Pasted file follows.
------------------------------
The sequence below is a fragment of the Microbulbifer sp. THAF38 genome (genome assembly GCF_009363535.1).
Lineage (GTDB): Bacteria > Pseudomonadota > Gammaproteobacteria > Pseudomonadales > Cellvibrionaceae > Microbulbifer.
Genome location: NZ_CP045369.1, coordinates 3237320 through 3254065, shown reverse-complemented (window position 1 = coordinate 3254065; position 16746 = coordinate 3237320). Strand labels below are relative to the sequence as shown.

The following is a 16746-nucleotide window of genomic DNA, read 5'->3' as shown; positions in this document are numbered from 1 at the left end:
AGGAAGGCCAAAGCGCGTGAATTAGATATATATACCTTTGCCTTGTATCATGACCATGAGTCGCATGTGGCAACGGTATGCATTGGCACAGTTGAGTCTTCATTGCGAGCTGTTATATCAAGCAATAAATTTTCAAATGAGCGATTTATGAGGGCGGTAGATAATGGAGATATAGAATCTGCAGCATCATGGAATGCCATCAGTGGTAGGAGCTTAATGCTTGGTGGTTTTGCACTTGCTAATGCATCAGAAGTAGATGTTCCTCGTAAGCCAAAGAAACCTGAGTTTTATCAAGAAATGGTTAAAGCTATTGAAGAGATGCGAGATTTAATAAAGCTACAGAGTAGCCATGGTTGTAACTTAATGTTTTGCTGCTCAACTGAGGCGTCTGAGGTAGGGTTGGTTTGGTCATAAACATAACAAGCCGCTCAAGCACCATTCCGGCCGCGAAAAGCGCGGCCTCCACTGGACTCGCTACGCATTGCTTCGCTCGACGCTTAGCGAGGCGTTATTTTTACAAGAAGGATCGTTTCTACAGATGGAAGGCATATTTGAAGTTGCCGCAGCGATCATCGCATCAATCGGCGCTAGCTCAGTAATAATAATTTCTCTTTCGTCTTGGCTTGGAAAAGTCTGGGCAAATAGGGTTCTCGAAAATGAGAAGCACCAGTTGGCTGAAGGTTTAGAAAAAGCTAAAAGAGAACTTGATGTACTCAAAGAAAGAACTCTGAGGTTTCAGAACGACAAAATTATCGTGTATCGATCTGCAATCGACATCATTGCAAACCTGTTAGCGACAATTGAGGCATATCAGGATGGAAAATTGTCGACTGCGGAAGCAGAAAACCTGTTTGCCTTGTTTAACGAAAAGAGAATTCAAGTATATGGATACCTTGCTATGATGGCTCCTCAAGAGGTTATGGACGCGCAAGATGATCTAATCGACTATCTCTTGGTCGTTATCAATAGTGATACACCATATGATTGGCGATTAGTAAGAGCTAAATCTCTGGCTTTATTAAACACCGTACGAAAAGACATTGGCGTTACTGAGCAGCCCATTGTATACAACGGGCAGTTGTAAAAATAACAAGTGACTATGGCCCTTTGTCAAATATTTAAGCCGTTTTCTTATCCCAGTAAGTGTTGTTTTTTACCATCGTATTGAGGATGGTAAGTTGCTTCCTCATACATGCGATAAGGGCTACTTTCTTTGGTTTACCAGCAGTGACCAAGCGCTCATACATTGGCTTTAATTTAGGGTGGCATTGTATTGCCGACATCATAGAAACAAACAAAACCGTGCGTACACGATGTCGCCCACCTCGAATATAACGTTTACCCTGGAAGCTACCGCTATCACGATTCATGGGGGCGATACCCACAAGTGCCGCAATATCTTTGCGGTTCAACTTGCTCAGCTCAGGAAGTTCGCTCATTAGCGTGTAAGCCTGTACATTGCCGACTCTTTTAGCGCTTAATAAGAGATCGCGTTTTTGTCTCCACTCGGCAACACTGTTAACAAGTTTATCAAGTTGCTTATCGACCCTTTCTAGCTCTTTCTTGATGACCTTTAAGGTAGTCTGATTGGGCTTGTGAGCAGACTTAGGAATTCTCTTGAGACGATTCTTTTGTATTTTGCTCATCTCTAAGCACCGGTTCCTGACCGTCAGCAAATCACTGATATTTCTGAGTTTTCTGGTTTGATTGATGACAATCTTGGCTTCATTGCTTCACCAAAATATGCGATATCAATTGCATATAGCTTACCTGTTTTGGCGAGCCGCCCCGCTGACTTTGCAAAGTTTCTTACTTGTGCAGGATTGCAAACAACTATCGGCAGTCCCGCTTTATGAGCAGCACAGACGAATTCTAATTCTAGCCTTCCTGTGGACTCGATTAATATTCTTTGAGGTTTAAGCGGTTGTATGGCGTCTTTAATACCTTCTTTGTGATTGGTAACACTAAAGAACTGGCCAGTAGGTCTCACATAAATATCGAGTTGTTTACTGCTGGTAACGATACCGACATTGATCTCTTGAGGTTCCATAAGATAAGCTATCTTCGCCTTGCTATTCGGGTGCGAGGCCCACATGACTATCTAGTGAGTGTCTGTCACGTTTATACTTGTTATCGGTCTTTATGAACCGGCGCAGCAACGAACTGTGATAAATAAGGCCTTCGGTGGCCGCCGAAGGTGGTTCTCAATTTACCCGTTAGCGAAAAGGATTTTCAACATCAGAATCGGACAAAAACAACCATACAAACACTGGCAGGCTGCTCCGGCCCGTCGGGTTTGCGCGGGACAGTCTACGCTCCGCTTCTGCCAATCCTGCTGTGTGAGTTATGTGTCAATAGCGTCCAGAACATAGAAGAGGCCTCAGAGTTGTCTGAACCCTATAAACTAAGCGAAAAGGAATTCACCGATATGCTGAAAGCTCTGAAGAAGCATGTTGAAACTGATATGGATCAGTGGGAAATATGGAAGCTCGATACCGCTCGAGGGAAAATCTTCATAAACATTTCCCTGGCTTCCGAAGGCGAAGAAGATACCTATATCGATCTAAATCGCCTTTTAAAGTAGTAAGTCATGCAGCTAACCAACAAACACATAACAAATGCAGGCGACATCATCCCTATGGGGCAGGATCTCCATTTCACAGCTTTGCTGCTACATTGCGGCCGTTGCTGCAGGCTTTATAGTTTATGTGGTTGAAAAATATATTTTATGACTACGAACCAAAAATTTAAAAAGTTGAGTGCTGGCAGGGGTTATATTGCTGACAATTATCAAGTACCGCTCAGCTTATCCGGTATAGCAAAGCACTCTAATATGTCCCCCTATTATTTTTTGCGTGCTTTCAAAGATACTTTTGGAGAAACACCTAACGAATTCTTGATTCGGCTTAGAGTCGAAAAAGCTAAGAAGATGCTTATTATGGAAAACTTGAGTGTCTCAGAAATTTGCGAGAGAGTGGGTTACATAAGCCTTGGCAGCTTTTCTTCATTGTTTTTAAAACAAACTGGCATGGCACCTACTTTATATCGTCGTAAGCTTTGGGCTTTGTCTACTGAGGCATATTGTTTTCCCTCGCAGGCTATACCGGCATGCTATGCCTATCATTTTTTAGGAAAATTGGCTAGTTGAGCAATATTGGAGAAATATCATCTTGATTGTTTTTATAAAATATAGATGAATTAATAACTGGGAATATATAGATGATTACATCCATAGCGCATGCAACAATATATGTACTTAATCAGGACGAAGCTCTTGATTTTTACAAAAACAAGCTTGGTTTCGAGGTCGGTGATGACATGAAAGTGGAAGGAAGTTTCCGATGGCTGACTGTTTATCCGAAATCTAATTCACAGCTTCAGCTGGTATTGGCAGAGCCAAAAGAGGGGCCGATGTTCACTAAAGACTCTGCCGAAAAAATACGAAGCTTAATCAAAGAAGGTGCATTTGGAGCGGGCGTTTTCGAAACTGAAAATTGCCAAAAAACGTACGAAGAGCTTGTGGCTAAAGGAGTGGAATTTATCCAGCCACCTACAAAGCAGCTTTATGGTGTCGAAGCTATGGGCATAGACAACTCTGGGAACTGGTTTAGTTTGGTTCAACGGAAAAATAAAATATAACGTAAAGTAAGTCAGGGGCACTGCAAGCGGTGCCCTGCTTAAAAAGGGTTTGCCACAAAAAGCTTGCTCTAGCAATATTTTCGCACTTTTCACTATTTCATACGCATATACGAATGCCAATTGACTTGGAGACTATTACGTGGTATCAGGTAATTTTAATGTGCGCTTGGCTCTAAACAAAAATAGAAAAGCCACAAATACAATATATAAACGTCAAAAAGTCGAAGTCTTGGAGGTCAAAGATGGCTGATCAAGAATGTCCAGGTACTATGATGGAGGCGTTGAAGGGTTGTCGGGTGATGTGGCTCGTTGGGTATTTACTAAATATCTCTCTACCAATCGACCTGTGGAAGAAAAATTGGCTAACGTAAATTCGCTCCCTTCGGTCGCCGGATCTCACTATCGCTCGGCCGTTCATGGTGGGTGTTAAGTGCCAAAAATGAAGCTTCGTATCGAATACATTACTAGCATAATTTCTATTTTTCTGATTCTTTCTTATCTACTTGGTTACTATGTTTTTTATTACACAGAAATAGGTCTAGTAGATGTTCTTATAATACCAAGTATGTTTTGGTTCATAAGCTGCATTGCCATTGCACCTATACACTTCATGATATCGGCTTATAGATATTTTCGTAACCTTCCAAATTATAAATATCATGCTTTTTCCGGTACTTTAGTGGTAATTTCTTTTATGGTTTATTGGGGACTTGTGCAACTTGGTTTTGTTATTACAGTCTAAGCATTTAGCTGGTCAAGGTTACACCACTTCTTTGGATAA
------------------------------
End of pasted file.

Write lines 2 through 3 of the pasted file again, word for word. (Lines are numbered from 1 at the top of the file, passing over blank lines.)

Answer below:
Lineage (GTDB): Bacteria > Pseudomonadota > Gammaproteobacteria > Pseudomonadales > Cellvibrionaceae > Microbulbifer.
Genome location: NZ_CP045369.1, coordinates 3237320 through 3254065, shown reverse-complemented (window position 1 = coordinate 3254065; position 16746 = coordinate 3237320). Strand labels below are relative to the sequence as shown.